For corporate finance departments, Microsoft Excel remains a key tool for handling an array of tasks. They will likely continue to rely on the platform for a long time.
But Excel does not always deliver what finance needs at a time when organizations are moving away from manual tasks and siloed data. The emergence of cloud-based financial applications enables departments to move certain functions away from manual processes in Excel.
“I am an accountant and accountants love Excel,” said Robert Bendetti, CFO of Life Cycle Engineering, an engineering technologies and services provider, and founder of the Global CFO Council, an educational and networking forum.
“Excel is a powerful tool, but a tool with limitations [such as] security, version control, and ease of collaboration,” Bendetti said. “Structured query language (SQL) is a much better tool for working with large volumes of data and working with relational databases."
The use of enterprise applications such as customer relationship management (CRM) and human resources information system (HRIS) and the amount of financial data has grown exponentially over the past 10 years, Bendetti said.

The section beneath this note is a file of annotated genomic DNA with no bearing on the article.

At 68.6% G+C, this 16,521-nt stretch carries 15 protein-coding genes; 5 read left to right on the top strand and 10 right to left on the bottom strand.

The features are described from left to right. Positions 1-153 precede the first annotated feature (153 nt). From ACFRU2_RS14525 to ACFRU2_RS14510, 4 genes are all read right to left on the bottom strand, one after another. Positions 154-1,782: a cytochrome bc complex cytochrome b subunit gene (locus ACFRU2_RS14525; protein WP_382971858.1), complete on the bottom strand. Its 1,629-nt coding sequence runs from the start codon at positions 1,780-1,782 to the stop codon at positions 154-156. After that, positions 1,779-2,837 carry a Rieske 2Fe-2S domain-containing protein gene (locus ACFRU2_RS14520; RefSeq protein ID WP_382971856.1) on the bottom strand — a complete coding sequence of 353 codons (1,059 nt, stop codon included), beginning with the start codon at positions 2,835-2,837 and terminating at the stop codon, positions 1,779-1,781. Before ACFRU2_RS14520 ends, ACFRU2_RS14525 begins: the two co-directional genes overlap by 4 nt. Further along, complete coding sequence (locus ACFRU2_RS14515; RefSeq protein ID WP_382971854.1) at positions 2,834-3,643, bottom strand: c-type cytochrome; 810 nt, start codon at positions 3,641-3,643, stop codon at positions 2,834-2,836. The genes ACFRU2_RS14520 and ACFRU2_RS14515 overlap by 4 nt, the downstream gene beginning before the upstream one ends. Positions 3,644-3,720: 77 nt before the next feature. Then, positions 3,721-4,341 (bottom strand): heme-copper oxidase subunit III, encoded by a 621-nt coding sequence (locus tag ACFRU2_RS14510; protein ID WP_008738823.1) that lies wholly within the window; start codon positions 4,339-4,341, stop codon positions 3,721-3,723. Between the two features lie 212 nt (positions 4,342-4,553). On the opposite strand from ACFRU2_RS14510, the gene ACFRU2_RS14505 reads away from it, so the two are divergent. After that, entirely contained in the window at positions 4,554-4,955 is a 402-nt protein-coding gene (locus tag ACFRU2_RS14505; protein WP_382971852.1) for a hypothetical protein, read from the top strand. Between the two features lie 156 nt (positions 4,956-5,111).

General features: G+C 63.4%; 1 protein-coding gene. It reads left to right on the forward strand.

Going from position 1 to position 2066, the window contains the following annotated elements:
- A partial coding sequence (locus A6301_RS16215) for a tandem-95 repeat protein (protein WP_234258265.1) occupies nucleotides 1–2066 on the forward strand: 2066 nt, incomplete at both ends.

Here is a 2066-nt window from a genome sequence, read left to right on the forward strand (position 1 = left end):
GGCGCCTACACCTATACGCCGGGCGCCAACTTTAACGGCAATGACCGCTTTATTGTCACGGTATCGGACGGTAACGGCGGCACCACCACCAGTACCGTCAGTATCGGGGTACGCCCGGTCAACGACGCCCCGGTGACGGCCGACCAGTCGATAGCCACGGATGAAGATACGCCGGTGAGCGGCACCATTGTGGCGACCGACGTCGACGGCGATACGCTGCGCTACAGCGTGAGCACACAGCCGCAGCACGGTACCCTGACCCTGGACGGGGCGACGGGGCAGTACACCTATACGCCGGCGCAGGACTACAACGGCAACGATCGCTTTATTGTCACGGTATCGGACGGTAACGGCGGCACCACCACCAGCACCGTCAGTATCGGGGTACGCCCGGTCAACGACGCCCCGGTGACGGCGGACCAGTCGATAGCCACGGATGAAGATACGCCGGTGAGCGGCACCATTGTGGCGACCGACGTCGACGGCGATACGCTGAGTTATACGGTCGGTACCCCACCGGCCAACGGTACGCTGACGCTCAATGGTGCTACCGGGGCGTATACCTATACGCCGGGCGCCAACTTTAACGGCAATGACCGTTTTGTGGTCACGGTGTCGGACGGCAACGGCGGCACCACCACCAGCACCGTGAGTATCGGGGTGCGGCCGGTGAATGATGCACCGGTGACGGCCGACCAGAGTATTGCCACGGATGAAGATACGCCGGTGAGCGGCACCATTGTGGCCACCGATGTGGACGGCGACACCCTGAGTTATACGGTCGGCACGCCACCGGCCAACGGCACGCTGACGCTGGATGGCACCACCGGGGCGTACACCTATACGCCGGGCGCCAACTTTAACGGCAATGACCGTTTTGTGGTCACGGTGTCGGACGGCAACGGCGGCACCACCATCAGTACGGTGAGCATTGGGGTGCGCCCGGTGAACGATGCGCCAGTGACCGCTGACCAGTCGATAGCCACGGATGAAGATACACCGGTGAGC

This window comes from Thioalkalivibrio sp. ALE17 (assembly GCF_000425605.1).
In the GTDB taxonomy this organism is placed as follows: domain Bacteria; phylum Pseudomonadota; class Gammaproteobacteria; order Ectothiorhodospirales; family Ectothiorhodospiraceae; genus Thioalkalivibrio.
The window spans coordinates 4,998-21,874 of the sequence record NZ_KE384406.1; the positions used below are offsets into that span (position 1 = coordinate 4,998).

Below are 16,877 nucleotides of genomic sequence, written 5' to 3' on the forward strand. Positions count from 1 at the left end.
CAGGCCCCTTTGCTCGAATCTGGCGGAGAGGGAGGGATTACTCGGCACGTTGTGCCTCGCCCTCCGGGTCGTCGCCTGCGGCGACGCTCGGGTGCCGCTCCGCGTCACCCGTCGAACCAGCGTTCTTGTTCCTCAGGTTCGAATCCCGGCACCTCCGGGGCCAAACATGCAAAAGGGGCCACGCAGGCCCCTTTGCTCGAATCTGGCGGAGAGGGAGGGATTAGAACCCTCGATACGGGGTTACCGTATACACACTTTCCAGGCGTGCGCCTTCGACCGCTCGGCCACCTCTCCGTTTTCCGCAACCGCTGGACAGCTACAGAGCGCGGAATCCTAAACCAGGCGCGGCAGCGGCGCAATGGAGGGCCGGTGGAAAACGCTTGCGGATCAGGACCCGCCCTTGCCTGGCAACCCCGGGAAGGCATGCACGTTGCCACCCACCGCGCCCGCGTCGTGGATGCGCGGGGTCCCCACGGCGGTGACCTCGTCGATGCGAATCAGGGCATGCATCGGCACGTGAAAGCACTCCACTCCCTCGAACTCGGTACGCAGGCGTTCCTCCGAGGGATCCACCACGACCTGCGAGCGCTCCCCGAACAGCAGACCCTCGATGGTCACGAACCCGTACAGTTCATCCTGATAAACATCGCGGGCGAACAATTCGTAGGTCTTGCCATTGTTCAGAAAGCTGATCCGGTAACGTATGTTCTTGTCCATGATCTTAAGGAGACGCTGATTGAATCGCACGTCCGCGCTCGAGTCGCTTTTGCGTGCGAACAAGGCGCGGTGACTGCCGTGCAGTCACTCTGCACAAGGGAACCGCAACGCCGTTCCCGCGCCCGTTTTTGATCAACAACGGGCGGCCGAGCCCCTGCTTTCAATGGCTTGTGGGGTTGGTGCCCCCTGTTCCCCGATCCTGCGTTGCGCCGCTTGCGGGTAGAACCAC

“Excel is a powerful tool, but a tool with limitations [such as] security, version control, and ease of collaboration.” — Robert Bendetti, Life Cycle Engineering
“If you can fit all your data in an Excel worksheet, and I often cannot, then Excel will implode the second you try to run complex financial formulas,” Bendetti said. “This recently happened to me when trying to compare 10 years of historical customer data in our CRM to financial data in our accounting system. Something impossible in Excel was a relatively quick project using a basic SQL query.”
The transition from Excel to one or more other solutions can come with challenges, however. Finance leaders need to be aware of the possible snags that could keep their departments from enjoying the maximum value from a migration.
Here are three of the most common hurdles of moving on from Excel.
Excel has been in place for years, so finance staffers are well accustomed to the spreadsheet application's features and capabilities. There is a sense of familiarity and ease of use; that's part of the reason Excel remains so popular. In many cases, a move to newer, less familiar, and perhaps more complex applications requires training people in how to use them.
“Learning how to write an SQL query or use a new data visualization tool like Power BI or Tableau can be difficult and sometimes scary,” said Bendetti, who has moved people off Excel to other platforms at multiple organizations. “Universities need to teach these tools in undergrad, and executives need to invest time and dollars in training existing employees on their benefits.”
When one client of Ali Rizvi's moved off Excel to another application for billing schedule and revenue schedule functions, employees “were reluctant to have to learn a new app,” said Rizvi, the CFO of software provider TrueRev who has also worked as an advising CFO for other companies.